A good public relations agency can help a law firm increase its brand recognition, manage its image, position its attorneys as thought leaders, and bring in new clients. Law firm PR does have its challenges, such as working in an industry with many rules around ethics and confidentiality, but lawyers have good stories to tell and the work can be both intellectually and professionally rewarding.
In our latest #ConnectChat on Twitter, Kevin Aschenbrenner, senior vice president for public relations at Jaffe, a full-service marketing and PR agency serving the legal industry, discussed his experience as a PR pro working with law firms.
A 15-year veteran of legal PR, Aschenbrenner has represented several of the country’s largest law firms, as well as leading midsize firms, smaller boutiques, legal vendors and legal associations. He provides clients with a broad range of PR services, including strategic media relations, crisis communications, content marketing, and social media.
Following is a recap of the conversation:
What does your typical day look like?
Like for most people in PR, no day is typical. But, my day revolves around supporting my clients. It probably starts with clearing out my inbox, a little media review to keep tabs on trends, some follow-up on pitches, and then a brainstorming call with a client, active pitching, some social media. Writing, too. What I love about legal PR is that no day is the same.
What’s the biggest challenge in doing PR/marketing for law firms?
One challenge is that we work with an industry that is governed by ethics rules and confidentiality. Another is that our clients are very busy. Most attorneys work long hours, and their time is valuable.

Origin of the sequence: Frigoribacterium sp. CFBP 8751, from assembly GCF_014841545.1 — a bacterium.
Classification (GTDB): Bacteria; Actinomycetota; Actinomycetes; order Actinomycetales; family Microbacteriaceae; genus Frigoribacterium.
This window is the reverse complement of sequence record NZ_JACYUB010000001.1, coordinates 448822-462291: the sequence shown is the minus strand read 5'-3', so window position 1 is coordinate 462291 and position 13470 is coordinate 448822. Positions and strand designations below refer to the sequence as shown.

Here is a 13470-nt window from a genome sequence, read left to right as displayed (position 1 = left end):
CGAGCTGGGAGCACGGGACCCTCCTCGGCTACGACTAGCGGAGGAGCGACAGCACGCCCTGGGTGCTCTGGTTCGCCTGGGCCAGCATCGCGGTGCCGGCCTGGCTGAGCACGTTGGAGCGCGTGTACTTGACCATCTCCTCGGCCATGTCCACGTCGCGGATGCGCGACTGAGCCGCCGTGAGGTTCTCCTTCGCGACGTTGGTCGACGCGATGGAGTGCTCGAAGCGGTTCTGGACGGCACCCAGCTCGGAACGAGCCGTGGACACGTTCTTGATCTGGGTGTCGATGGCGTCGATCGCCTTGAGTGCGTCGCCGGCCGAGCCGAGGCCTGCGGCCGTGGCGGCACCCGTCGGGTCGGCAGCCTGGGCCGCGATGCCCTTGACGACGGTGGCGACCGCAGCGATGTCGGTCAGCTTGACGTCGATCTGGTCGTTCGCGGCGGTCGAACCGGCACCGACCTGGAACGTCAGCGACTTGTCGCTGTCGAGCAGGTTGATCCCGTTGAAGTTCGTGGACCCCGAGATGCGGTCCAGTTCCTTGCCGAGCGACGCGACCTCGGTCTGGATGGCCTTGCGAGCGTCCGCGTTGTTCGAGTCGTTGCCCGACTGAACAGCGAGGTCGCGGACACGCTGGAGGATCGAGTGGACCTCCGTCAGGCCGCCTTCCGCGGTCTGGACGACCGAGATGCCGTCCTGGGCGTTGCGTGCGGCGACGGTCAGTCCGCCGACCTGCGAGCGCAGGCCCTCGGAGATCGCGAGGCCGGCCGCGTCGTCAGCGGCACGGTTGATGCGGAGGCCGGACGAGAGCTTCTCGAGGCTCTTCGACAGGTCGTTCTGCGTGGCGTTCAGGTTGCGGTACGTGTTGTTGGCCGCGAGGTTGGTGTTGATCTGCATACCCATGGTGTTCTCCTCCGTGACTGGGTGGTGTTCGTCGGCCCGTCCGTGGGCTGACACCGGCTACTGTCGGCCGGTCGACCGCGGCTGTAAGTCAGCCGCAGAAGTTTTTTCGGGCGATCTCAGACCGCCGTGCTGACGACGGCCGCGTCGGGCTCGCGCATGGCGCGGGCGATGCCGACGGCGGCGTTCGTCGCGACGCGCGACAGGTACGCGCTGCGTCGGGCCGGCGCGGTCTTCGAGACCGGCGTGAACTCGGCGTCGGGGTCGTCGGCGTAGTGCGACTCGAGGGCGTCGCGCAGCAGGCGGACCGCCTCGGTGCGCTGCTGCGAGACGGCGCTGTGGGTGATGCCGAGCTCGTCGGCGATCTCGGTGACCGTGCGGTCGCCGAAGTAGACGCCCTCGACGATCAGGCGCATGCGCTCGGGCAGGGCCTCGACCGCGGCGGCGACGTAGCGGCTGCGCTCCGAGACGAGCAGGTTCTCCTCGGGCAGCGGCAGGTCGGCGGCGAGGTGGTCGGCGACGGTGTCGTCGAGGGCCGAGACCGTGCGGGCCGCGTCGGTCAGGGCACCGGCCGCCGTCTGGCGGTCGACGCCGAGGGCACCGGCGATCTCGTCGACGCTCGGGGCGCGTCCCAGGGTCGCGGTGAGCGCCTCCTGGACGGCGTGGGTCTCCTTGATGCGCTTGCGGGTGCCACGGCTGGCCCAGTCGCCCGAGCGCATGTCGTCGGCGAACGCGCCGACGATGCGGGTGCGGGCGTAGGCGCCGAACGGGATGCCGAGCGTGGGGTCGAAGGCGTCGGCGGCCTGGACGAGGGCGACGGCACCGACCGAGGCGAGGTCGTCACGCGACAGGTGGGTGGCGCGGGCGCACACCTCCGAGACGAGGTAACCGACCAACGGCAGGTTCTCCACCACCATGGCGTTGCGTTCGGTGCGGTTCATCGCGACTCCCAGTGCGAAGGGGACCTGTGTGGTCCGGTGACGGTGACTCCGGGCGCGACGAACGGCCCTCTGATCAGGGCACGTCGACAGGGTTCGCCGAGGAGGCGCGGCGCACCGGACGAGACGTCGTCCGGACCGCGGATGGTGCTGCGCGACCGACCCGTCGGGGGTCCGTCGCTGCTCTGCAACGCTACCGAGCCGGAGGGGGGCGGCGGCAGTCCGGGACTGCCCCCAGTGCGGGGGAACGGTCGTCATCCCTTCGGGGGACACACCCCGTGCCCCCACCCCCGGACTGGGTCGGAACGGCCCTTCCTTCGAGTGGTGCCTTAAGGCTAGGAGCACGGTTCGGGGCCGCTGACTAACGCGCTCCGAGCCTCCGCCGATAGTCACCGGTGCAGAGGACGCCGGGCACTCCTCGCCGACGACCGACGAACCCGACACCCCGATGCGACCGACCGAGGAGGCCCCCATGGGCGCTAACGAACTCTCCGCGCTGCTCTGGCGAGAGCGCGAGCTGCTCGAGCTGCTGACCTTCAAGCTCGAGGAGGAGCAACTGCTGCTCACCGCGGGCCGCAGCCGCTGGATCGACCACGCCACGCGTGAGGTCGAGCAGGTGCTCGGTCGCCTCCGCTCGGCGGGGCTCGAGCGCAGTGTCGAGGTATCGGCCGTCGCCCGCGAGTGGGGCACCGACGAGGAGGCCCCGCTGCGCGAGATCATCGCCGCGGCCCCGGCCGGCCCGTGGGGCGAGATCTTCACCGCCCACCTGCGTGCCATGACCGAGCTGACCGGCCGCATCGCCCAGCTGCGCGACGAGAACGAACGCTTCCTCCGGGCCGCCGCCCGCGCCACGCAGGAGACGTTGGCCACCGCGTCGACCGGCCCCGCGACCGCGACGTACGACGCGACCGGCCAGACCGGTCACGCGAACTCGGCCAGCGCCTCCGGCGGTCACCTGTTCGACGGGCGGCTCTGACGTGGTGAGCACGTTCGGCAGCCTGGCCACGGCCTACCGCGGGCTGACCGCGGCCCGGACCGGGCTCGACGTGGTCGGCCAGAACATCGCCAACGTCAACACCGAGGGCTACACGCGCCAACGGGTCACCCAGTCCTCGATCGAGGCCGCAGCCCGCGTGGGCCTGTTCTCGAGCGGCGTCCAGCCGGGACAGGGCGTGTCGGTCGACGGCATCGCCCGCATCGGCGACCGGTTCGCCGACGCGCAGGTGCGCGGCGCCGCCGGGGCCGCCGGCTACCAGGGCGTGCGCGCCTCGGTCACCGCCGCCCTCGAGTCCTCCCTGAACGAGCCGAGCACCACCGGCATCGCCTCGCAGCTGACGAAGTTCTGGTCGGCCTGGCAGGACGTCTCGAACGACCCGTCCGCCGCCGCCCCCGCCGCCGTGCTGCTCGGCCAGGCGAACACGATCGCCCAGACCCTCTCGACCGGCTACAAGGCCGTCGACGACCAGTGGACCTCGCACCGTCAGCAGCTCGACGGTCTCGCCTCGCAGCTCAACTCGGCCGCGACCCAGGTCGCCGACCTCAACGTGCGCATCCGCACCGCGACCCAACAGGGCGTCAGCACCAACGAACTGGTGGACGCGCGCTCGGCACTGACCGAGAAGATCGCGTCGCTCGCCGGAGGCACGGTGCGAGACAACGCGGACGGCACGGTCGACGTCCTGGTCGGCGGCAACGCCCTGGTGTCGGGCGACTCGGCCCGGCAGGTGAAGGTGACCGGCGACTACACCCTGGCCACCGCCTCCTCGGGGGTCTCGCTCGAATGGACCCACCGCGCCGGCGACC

How do you overcome/work around that?
Technology, for one. When I started, websites were this new-fangled thing. Many lawyers weren't sure they'd need one. An interview for an online publication was also a harder sell. Lawyers wanted to be quoted in print. Today, of course, they realize that online has so many benefits.
The tools we use have also changed. I love that we now have media databases that put info at our fingertips. When I started, we had those big Bacon's tomes that were out of date as soon as you ordered them.
Of course, the media has changed, even in the legal media sphere. Changes. Consolidation. Trying to adapt to new realities. And, more and more attorneys are becoming comfortable with blogging, social media, etc.
What hasn’t changed?
It's still about telling a good story. Ultimately, that's why we do what we do. We're storytellers.
And, working in legal PR, we are lucky to have so much information and knowledge in our clients. I know people think legal stuff is dry and boring. (Ok, it can be. Have you ever read a Supreme Court opinion?) But, a lot of that can be translated into stories that have an impact on business, politics, the way we live and work.
That's what I love about law firm PR. I get to play with such cool concepts, make them relatable. And, ultimately, I'm still playing the role of a connector between my clients and the broader market.
Is there a specific type of media (print, trade, etc.) that you deal with more often for legal PR?
It's really what best serves the client. It flows from a client's target market. For many lawyers, that's in-house counsel -- the attorneys who work inside companies. Sometimes they're best reached with a Wall Street Journal hit, or a legal or industry trade. It depends on the story, too.
Do you handle PR issues for smaller firms differently than for larger firms?
The work and tactics are the same whether it's a large or small firm. Larger firms tend to have in-house marketing people with whom we partner. I love making in-house marketers look like stars. For smaller firms, we may act as their marketing folks. In the end, we work with clients in a way that's the most supportive for them, large or small.